If no coupon is required to obtain two taxable items for the price of one (or three for the price of two, etc.), sales tax should be charged only on the amount that the customer actually pays. If a coupon is required, see Seller Coupons and Manufacturer Coupons above. Example: Rick buys two paperback books, each book costing $4.95, on a buy one, get one free offer. No coupon is required for the discount. The cost to Rick is $4.95 plus 35 cents sales tax (7% of $4.95).

Early Payment (Term) Discounts Trade-Ins

Sellers often offer their customers a discount for early payment. For example, the term 2/10, net/30 means that the purchaser may take a 2% discount off the selling price if payment is made within 10 days, but no discount is allowed thereafter and the full invoice amount is due within 30 days. Sales tax is charged on the discounted price if the customer chooses to take advantage of the discount. A trade-in is a discount that occurs when a customer gives the retailer a used item which the retailer will hold for sale in exchange for credit against the purchase of a new product of the same kind. In transactions that include a trade-in, sales tax is charged on the net purchase price, which is the price to the customer after the amount of the trade-in allowance has been deducted from the regular selling price. Example: An automobile dealer allows a customer an $800 trade-in allowance against the purchase price of a used car. The sales invoice would look something like this: Used car sticker price Trade-in allowance Taxable receipt 7% sales tax Customer pays $ 8,900 800 $ 8,100 + 567 $ 8,667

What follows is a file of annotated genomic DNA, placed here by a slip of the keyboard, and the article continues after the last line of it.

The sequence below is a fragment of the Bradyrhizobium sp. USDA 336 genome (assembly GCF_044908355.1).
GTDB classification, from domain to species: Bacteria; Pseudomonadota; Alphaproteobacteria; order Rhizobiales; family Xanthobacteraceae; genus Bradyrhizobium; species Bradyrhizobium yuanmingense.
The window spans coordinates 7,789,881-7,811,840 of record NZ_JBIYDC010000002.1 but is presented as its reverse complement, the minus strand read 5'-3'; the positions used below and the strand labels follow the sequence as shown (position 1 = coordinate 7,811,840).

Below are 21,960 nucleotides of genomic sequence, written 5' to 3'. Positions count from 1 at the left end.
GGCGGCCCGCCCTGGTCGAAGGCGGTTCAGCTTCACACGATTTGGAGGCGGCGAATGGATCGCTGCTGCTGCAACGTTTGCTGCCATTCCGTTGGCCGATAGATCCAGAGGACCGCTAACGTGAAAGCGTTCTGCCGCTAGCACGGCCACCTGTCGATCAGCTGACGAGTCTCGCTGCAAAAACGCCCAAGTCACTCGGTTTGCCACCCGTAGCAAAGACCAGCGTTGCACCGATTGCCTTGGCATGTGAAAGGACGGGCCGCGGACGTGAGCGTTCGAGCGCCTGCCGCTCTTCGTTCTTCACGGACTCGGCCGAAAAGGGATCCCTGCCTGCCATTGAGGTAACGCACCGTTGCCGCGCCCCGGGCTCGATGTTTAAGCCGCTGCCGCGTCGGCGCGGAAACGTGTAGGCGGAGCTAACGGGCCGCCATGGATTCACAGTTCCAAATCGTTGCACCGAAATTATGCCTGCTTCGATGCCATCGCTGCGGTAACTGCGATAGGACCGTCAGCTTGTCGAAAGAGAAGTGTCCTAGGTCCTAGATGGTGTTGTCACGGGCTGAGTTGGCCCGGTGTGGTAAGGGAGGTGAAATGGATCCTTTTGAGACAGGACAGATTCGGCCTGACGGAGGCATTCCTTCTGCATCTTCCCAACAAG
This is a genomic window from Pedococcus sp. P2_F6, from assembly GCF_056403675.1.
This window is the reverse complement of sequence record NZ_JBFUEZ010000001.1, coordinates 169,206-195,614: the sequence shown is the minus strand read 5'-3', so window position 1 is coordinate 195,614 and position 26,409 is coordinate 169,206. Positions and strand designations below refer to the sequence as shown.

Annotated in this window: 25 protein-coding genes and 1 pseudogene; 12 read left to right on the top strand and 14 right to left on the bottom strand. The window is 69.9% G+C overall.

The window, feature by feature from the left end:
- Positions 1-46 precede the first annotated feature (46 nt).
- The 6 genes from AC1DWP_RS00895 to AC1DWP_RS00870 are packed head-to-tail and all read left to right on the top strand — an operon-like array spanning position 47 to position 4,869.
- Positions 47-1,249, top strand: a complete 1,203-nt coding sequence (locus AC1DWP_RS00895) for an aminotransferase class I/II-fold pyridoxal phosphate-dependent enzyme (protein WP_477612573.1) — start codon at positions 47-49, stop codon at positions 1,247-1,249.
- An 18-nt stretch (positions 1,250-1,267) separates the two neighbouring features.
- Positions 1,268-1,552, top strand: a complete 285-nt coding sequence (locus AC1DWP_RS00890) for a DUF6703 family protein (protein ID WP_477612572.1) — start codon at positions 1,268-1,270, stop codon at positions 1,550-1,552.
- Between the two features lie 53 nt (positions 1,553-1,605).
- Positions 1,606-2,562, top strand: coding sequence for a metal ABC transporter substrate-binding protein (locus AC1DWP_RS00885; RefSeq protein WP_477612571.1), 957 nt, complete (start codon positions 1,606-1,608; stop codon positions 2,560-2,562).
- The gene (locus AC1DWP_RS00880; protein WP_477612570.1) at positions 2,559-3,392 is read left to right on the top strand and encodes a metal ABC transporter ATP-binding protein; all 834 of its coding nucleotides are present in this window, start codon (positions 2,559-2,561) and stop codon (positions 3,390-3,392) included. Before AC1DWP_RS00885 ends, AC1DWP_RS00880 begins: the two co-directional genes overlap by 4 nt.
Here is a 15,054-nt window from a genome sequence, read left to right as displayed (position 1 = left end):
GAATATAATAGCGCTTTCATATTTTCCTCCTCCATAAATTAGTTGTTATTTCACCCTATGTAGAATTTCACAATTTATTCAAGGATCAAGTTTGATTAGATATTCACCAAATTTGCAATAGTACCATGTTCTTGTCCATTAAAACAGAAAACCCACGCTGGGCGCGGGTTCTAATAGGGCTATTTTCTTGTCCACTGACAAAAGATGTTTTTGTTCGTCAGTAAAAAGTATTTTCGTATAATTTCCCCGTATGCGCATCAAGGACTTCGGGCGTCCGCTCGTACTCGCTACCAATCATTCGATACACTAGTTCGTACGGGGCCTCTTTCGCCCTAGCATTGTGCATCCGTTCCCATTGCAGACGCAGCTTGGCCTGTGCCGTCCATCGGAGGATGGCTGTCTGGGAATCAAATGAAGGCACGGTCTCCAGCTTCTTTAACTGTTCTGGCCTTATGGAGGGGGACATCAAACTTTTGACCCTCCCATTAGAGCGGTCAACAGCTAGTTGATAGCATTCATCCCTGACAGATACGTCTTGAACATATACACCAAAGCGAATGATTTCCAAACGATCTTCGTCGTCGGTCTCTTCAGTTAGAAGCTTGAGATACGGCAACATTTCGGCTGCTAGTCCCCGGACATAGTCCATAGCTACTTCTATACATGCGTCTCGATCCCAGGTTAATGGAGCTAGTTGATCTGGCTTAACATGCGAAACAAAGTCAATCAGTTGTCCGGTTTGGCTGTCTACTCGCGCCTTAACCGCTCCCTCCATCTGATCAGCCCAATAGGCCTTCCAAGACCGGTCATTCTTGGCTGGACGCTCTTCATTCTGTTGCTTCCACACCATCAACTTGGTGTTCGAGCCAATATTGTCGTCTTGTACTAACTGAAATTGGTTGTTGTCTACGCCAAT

Sales tax is not charged on the full price in this case because the seller will collect the balance of tax later, when the traded-in item is resold. Note: The law permits this discount only when the item taken in trade is of the same kind as the one being purchased and the retailer intends to resell it.

Rebates

A popular sales promotion is for the manufacturer to issue a rebate on the retail price of an item. When a manufacturers rebate is involved, sales tax is calculated on the full retail price before the rebate. For sales tax purposes, a rebate is treated the same as a manufacturers coupon, since in both situations, the seller is receiving the full retail price, in part from the customer, in part from the manufacturer. Example: An automobile manufacturer offers a $2,000 rebate on the cost of this years latest model. The billing would look similar to this: Sticker price 7% sales tax Total before rebate Manufacturers rebate Customer pays $ 18,000 + 1,260 $ 19,260 2,000 $ 17,260

A manufacturers rebate may be sent to the customer after the sale is concluded, or directly to the seller as part of the customers payment. The rebate will not affect the retail taxable receipt since the retailer receives the full price either way.

Promotional Gift Cards For More Information

Gift cards given away by sellers as promotional items (e.g., every customer who spends $50 on a single visit to a store receives a $10 gift card to be used on their next purchase at that store) are treated in the same manner as seller coupons. When a promotional gift card is redeemed, tax is charged on the price after the amount of the gift card is deducted as long as the seller receives no compensation for the card. For more information on coupons, discounts, and New Jersey sales tax, contact the Divisions Customer Service Center at 609-292-6400, e-mail us at nj.taxation@treas.state.nj.us, or write to: New Jersey DivisioN of TaxaTioN iNformaTioN aND PublicaTioNs braNch Po box 281 TreNToN NJ 08695-0281 Many State tax forms and publications are available by fax and on our Web site. Call NJ TaxFax at 609-826-4500 from your fax machines phone, or access the Divisions home page at: www.state.nj.us/treasury/taxation/

Rev. 3/09